I am a writer with a degenerative eye disease. I see shapes and shadows but no detail. For instance, I can see where my face is in a mirror, but I cannot see my lips to put on lipstick. This may seem a trite problem, but my husband keeps introducing me as Ronald McDonald.
Writing blind can be challenging. Typing is not a problem—typos are. My computer helps solve this. Computers offer new abilities to sight-impaired people. Screen brightness, color contrast, and font size can be manipulated to meet special needs, opening a world previously inaccessible. Verbose computer programs can read aloud everything from web pages to email—even regular mail if you have a scanner.
When I first began writing, I used a word recognition program with playback capabilities. This is not a foolproof solution. Word recognition is at best 90% accurate, which means that nine out of ten words will be right. That's fine for a sighted person, but all I could hope for was that the word that was wrong was not a really important one. And if I was tired and slurred my words, I ended up with sentences like hatchet fizz in the goop bandana.
Today I use a computer program that echoes the keys I press and reads the screen to me. The robotic voice took a little getting used to, but I've come to rely upon it. My computer is a frustrating and essential partner. It does more than help me write. It helps me research and promote—and it connects me to other writers.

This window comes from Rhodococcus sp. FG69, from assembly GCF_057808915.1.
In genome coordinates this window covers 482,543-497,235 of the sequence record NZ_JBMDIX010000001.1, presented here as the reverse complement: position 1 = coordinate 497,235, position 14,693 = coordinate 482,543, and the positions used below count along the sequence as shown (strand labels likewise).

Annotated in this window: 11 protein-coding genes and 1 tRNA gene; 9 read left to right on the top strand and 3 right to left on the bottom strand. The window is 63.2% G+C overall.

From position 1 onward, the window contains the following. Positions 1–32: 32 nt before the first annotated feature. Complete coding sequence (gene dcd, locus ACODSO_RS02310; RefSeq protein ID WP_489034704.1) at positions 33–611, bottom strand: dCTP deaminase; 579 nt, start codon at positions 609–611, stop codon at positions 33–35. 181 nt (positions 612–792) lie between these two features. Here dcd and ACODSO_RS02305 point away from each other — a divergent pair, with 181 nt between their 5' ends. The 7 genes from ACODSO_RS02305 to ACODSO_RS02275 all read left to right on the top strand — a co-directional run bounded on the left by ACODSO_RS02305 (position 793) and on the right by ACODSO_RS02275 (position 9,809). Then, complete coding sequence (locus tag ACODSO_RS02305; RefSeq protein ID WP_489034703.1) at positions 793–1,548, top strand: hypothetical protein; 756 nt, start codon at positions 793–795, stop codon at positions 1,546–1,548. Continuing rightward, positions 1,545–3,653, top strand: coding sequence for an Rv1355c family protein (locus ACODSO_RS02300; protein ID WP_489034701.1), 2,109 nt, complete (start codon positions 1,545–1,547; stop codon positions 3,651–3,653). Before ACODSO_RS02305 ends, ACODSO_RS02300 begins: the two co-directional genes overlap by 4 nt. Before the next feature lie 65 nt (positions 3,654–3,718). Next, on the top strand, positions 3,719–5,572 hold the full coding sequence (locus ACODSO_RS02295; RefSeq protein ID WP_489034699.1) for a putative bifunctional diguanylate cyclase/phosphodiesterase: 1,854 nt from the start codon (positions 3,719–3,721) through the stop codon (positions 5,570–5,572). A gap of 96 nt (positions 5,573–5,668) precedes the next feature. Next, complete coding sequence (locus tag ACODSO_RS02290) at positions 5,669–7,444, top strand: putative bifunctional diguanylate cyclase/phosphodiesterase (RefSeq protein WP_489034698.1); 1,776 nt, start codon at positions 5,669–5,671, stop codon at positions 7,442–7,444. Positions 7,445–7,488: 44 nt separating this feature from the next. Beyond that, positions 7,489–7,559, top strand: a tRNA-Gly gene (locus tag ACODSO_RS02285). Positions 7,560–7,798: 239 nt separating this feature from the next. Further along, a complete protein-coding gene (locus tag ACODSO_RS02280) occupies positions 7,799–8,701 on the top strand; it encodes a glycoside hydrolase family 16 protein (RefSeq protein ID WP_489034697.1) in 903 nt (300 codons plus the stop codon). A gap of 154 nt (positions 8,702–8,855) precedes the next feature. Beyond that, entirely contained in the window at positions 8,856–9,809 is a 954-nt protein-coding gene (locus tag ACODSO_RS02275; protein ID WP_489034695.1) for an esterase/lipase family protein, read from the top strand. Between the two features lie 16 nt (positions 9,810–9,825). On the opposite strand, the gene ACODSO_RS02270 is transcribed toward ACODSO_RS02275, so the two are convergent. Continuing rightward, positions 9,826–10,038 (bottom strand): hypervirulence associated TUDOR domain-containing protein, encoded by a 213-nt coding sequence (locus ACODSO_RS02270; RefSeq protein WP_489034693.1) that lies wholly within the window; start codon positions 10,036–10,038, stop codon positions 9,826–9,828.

The support of other writers is a tool no writer should be without. Online forums and writer chats abound on the Internet. It is a simple matter to create a buddy list and exchange chapters to critique. But nothing beats a face-to-face meeting for immediate embarrassment. I have belonged to the same writers’ group for thirteen years. Their criticism is sharp and to the point. (One of their axioms is name three ways this chapter furthers your plot.) But their support is also freely given, and they never let me quit.
The greatest tool a writer can use, however, is the ability to read. Writers learn to write through reading. In this, electronic publications are indispensable to me. EBooks give access to a wider variety of books than can be found in the local bookstore. They permanently archive not only classics but also potential classics, preserving them for the future. And my screen reading program turns any eBook into an audio book that I can listen to at leisure.
People are resistant to change, and both computers and the Internet can be daunting. This slows our progression to the electronic word. But I believe electronic publishing is the next stage in communication. It grants access to the illiterate, the infirm, and those of us with special needs.